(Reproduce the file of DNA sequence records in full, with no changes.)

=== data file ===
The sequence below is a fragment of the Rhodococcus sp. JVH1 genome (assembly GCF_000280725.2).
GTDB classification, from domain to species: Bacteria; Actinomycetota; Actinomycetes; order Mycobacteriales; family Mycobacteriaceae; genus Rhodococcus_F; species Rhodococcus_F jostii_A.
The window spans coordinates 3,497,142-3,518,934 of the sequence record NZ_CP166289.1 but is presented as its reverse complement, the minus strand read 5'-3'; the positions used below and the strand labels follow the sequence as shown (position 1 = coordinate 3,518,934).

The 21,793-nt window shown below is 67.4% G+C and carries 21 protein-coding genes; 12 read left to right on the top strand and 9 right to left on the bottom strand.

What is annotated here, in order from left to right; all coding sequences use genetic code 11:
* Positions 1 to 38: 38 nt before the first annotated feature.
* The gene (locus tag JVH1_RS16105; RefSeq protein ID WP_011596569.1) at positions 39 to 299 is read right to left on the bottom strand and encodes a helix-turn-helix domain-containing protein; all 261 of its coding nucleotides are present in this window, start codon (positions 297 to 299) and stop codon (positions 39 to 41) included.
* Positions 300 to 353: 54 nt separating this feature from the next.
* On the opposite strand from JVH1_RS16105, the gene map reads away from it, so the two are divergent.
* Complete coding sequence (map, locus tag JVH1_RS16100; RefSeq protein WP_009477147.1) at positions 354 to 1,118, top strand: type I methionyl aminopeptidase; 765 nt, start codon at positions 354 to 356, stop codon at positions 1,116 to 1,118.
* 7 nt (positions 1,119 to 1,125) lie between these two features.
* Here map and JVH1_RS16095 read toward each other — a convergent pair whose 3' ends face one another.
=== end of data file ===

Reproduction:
The sequence below is a fragment of the Rhodococcus sp. JVH1 genome (assembly GCF_000280725.2).
GTDB classification, from domain to species: Bacteria; Actinomycetota; Actinomycetes; order Mycobacteriales; family Mycobacteriaceae; genus Rhodococcus_F; species Rhodococcus_F jostii_A.
The window spans coordinates 3,497,142-3,518,934 of the sequence record NZ_CP166289.1 but is presented as its reverse complement, the minus strand read 5'-3'; the positions used below and the strand labels follow the sequence as shown (position 1 = coordinate 3,518,934).

The 21,793-nt window shown below is 67.4% G+C and carries 21 protein-coding genes; 12 read left to right on the top strand and 9 right to left on the bottom strand.

What is annotated here, in order from left to right; all coding sequences use genetic code 11:
* Positions 1 to 38: 38 nt before the first annotated feature.
* The gene (locus tag JVH1_RS16105; RefSeq protein ID WP_011596569.1) at positions 39 to 299 is read right to left on the bottom strand and encodes a helix-turn-helix domain-containing protein; all 261 of its coding nucleotides are present in this window, start codon (positions 297 to 299) and stop codon (positions 39 to 41) included.
* Positions 300 to 353: 54 nt separating this feature from the next.
* On the opposite strand from JVH1_RS16105, the gene map reads away from it, so the two are divergent.
* Complete coding sequence (map, locus tag JVH1_RS16100; RefSeq protein WP_009477147.1) at positions 354 to 1,118, top strand: type I methionyl aminopeptidase; 765 nt, start codon at positions 354 to 356, stop codon at positions 1,116 to 1,118.
* 7 nt (positions 1,119 to 1,125) lie between these two features.
* Here map and JVH1_RS16095 read toward each other — a convergent pair whose 3' ends face one another.